Bruce Cameron over at consortiumnews.com has an interesting piece that makes a fairly decent case that the conventional wisdom -- the U.S. losing interest in Afghanistan after the Soviets left was responsible for the Taliban coming to power (with the implication being that we can't afford to "bug out" again) -- is not quite right -- thought the presentation is a little convoluted for my taste.
Cameron does point out that far from losing interest, the U.S., thought the CIA, pursued an active intervention in Afghanistan after the Soviets left, operating mainly through the Pakistani ISI, figuring the Soviet-backed Najibullah government would fall quickly. But Najubullah held on until 1992. He was replaced by a moderate Islamist, Ahmad Shah Massoud, but Pakistan's ISI, and therefore the U.S., kept funding other contendors, notably Gulbuddin Hekmatyar. The scramble for power, aggravated by CIA-ISI funding for anti-government forces, paved the way for the ISI to groom the Taliban to take power in 1996. The U.S., far from being inattentive, worked with the ISI, hoping the Taliban would at least bring stability (and cement Pakistani influence, not necessarily the U.S. goal).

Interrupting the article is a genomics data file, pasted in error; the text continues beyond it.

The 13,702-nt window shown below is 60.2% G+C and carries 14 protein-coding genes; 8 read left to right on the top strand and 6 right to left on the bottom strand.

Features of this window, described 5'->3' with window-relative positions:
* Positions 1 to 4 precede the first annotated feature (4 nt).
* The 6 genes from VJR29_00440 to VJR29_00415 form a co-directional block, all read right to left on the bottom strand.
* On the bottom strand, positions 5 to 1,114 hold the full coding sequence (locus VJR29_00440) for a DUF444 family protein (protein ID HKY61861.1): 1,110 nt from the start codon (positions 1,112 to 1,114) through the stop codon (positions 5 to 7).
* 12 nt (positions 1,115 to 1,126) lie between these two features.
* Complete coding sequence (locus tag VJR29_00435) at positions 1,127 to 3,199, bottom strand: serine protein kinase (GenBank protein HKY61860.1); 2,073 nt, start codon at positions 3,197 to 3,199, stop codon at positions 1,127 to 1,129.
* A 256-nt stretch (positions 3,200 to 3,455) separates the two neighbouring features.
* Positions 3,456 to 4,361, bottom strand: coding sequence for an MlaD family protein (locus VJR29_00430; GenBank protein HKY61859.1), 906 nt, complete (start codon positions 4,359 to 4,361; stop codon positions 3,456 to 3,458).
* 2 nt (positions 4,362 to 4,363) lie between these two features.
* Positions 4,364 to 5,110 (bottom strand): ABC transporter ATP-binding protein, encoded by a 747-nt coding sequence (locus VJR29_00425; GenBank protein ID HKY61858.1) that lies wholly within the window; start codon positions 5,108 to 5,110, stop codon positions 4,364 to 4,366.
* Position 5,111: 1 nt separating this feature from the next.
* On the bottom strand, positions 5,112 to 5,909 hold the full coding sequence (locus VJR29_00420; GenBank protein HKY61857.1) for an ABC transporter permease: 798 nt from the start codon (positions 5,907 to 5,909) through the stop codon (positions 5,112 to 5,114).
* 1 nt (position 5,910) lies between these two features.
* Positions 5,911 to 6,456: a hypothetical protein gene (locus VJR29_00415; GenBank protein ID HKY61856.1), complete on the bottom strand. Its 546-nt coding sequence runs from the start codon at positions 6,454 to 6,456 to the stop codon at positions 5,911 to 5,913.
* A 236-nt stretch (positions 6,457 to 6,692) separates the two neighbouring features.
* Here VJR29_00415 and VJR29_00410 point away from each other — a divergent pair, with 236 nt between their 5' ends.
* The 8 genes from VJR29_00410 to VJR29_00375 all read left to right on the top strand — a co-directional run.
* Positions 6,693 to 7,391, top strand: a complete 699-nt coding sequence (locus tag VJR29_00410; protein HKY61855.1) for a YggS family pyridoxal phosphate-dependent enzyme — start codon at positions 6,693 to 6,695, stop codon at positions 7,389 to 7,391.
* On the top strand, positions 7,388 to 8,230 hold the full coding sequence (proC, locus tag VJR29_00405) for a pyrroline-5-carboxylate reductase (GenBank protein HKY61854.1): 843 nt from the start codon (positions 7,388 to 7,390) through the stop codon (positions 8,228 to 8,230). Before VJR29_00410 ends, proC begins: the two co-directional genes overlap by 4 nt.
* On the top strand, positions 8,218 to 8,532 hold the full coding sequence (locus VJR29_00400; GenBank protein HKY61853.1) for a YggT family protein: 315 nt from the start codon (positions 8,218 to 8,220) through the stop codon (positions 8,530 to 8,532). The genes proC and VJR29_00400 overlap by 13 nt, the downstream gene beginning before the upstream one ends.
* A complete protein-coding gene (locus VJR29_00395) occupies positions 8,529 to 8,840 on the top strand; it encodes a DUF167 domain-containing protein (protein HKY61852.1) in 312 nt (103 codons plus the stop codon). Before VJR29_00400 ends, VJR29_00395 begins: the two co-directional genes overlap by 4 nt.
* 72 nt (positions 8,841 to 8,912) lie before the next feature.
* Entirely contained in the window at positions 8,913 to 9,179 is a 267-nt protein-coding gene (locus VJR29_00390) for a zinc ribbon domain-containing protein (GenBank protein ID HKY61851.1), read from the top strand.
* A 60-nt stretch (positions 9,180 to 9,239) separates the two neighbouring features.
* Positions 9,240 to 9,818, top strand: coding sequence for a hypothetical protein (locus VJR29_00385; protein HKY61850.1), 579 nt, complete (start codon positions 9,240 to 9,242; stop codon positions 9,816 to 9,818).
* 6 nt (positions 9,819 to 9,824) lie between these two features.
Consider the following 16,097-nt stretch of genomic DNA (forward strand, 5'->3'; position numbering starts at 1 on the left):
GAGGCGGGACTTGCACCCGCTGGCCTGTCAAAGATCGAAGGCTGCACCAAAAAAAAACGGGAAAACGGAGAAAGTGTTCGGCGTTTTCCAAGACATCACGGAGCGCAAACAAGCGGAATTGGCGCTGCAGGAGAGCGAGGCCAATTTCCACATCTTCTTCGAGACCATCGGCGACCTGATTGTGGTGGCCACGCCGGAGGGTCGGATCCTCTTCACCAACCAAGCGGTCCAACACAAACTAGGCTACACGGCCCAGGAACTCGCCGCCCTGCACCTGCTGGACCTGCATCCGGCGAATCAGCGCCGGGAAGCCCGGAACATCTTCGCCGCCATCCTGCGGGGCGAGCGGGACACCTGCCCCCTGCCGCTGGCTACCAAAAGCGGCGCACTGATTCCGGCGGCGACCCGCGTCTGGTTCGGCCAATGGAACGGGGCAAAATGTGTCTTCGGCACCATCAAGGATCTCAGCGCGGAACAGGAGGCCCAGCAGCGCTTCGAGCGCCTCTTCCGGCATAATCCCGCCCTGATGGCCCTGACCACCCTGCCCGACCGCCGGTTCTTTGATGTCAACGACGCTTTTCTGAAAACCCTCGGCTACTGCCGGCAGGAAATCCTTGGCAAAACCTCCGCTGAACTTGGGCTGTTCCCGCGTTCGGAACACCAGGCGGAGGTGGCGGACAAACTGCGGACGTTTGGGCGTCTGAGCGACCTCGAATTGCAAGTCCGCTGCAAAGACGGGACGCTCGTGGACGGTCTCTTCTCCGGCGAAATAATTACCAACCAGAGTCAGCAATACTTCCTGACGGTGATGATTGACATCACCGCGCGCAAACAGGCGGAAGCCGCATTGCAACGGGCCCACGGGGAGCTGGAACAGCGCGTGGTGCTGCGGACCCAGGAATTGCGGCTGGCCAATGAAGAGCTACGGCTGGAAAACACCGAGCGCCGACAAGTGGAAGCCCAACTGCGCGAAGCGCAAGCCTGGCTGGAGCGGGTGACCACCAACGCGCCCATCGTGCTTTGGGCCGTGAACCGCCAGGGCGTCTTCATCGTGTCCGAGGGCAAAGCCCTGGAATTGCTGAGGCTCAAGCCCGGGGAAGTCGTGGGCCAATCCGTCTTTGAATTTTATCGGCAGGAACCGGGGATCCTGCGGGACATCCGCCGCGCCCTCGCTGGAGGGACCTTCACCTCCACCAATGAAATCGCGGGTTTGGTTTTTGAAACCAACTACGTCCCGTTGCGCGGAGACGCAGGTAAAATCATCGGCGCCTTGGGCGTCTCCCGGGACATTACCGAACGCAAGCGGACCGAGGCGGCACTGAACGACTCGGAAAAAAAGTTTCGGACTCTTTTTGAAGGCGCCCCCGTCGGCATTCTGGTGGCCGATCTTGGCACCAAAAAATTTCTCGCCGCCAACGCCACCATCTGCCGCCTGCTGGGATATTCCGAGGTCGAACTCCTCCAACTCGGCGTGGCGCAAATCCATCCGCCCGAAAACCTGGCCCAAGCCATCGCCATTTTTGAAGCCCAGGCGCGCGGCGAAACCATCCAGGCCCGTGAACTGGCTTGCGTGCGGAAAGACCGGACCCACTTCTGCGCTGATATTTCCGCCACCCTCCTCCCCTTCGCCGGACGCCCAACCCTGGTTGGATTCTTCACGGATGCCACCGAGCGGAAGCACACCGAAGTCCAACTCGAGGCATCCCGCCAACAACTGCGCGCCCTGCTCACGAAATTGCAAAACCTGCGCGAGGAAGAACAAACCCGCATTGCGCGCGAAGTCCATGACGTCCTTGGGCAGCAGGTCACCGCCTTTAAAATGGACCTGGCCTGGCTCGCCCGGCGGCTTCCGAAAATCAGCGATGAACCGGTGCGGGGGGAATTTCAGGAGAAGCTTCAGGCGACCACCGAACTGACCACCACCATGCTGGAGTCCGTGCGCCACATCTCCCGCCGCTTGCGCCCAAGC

There's more to what is really a convoluted history, but in essence a case can be made that U.S. attention rather than inattention contributed to the rise of the Taliban -- which didn't come until seven years after the Soviets left.
If there's a lesson for now it is that the U.S. doesn't have a history of diagnosing Afghani politics accurately and influencing them in a democratic or even a modestly tolerant direction. Hamid Karzai, our chosen vessel (or the one we're stuck with) may have less legitimacy now than Najibullah did then, and certainly less than Massoud. Without a respected central government to defend -- which may never be in the cards for Afghanistan, which might not be a tragedy -- the kind of counterinsurgency program McChrystal is proposing has precious little chance of success.